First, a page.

Nov 9, 2022

Night owls show enhanced fear acquisition, which may increase the risk of developing anxiety

Posted by in category: neuroscience

A new study shows that the higher vulnerability of evening chronotype individuals (individuals with the propensity to be more productive at night or at dawn) to anxiety and related disorders may be mediated by altered emotional learning.

Chronotypes are our circadian preference profiles; that is, they refer to the differences in performance that each person has in relation to the periods of sleep and wakefulness throughout the 24 hours of the day. We can be morning types if we prefer to wake up early and we have good performance in activities that start in the morning; types if we are more productive at night or at dawn, and prefer to stay up later); or intermediate if we easily adapt to morning and evening schedules.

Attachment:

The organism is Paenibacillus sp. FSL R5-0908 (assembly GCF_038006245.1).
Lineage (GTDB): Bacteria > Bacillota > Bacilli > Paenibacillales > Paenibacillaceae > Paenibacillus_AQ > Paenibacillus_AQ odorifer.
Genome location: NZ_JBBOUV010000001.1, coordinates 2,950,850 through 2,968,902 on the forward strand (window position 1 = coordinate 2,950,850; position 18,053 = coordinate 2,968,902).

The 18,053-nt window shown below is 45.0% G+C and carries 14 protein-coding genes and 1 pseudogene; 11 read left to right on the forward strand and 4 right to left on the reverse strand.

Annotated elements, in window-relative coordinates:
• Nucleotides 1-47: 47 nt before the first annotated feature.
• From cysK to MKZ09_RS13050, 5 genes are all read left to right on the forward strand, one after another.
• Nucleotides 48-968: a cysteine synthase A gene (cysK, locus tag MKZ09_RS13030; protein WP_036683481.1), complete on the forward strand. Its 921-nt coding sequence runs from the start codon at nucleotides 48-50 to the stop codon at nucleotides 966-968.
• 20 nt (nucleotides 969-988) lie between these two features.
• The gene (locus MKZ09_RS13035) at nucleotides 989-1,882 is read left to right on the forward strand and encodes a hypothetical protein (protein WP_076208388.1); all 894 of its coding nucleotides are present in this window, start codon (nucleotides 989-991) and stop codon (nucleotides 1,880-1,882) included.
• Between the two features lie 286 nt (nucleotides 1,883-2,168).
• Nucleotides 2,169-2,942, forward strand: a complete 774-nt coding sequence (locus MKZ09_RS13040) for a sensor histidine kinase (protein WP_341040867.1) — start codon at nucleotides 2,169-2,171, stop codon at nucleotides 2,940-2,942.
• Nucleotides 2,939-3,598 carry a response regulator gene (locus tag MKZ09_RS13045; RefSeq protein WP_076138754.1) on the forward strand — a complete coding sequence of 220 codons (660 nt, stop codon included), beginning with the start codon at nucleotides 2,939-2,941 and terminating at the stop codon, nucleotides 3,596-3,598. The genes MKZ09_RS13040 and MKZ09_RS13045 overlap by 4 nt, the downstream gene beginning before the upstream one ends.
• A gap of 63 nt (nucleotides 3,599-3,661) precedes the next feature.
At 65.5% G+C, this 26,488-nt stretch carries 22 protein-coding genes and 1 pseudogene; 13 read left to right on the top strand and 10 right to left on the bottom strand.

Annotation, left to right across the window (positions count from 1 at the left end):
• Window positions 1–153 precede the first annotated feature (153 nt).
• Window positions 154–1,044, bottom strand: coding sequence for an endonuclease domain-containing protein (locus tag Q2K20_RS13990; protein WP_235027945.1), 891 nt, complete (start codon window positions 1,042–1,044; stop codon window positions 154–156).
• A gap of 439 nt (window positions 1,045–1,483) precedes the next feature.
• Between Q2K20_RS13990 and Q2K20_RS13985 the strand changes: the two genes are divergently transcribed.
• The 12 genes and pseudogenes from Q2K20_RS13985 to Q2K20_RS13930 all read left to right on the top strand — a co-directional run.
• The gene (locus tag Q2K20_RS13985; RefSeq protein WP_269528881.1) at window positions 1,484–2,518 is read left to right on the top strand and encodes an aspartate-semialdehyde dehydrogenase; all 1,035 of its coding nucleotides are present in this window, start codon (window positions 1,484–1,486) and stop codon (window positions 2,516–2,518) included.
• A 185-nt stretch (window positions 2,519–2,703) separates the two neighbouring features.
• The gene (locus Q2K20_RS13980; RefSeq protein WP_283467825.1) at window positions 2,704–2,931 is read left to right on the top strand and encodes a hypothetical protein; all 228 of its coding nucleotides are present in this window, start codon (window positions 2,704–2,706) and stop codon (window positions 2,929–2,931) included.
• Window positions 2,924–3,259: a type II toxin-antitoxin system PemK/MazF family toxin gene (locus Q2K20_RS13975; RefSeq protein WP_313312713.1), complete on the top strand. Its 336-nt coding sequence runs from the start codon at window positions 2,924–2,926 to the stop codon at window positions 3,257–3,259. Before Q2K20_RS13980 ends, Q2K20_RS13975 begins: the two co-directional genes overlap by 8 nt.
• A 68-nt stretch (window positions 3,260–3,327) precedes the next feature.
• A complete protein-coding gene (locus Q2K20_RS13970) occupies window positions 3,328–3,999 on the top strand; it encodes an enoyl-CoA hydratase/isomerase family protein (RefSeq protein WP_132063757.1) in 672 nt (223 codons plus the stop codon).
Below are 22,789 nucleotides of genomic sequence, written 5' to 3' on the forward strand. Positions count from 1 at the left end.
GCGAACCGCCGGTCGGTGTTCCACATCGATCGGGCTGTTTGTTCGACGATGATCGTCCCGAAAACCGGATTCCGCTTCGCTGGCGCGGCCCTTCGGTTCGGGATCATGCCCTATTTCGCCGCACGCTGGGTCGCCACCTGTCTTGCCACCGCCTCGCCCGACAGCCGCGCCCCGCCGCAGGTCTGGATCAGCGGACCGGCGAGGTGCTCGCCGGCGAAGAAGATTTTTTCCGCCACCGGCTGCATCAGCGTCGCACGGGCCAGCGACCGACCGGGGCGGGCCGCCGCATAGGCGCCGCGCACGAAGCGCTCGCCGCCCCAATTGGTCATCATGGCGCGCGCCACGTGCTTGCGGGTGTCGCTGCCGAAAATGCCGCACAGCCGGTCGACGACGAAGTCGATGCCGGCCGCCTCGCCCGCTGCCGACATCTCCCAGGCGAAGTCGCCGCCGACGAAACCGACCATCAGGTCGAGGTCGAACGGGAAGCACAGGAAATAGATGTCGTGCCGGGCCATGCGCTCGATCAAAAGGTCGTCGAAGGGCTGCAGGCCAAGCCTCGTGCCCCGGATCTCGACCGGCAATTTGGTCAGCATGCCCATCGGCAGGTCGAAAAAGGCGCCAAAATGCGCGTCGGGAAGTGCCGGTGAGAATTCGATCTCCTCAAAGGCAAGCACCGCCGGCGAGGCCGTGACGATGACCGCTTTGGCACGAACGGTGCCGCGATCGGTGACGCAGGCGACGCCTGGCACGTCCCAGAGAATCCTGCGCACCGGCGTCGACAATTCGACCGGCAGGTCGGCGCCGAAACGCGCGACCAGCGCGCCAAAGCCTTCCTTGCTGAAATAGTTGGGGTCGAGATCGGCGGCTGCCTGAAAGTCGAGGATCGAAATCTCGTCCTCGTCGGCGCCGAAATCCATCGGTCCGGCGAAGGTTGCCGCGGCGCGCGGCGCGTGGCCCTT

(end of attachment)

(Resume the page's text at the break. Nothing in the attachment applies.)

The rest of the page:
Circadian rhythms have been increasingly studied because they can help to understand the onset of mental disorders such as anxiety and (PTSD). In this vein, researchers Chiara Lucifora, Giorgio M. Grasso, Michael A. Nitsche, Giovanni D’Italia, Mauro Sortino, Mohammad A. Salehinejad, Alessandra Falzone, Alessio Avenanti and Carmelo M. Vicario consulted the classic Pavlovian paradigm of fear conditioning to study the neurocognitive basis of the association between chronotype and in healthy humans.

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